From left: DeVon Jackson, Marie Holliday, Cheryl Ecton and Philip Amoa. | Photo by Eric Crossan


Tell me about the changes in your individual careers in your industry, from when you started to where you are now and how it’s changed.

Holliday: When I first got into public accounting, it was very a male-dominated industry. There were very few working women in the industry, and it was very difficult to hit that glass ceiling and not advance just because you had a family. The industry was known for long hours with no flexibility and no respect of different ways to work. So, if you weren’t there at 8 in the morning and work ‘till 8 at night, you weren’t valued as an employee. A lot of those people had spouses that worked at home, so they didn’t have to deal with the two-family working income earners, and it took a while for firms to adapt to that. As a result, you didn’t see a lot of females in the workplace. So, there’s very few females that are in managing director positions or even in partner positions in the accounting industry, but it’s starting to change, but it’s still very, very slow.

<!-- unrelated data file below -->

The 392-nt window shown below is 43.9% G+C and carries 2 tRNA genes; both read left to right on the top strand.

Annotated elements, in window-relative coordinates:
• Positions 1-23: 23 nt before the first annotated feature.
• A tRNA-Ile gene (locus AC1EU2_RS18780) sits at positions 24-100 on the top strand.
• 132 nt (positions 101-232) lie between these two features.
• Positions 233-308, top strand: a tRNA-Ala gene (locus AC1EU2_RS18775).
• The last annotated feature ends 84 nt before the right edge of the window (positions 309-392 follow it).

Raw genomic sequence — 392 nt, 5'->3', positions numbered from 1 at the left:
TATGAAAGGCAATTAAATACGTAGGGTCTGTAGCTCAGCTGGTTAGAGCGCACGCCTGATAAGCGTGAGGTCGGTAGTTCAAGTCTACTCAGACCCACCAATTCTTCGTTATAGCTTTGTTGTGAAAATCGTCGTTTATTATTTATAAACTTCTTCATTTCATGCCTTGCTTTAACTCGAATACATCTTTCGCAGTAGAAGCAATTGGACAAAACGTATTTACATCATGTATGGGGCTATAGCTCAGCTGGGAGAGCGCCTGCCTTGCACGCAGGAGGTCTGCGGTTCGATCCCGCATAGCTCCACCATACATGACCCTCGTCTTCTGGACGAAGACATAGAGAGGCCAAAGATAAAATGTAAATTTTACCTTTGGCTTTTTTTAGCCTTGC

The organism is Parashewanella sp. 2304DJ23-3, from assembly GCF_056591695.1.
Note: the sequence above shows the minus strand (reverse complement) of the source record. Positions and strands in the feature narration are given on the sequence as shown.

How are you changing that landscape in your firm?

Marie Holliday | Photo by Eric Crossan

Holliday: Very early on when I was at Cover & Rossiter, I had my third child and I was just like, “I don’t know that I can stay in this industry and work those hours.” At the time I thought they’d never let me work from home. This is over 20 years ago. I went to them and said, “Would you consider me working remotely one day a week?” And at that time, you had these big audit bags and you’re carrying them around, the idea of being able to take client files home was a little scary. But I went in and I asked them, I asked only for one day and they gave me two. So that was really a big deal for me. I ended up staying with the firm and then advanced to the managing director position, but if I didn’t have that opportunity at the time, I probably wouldn’t have stayed. So now our firm is very good at allowing people to work from home, mothers, fathers, it doesn’t matter who you are.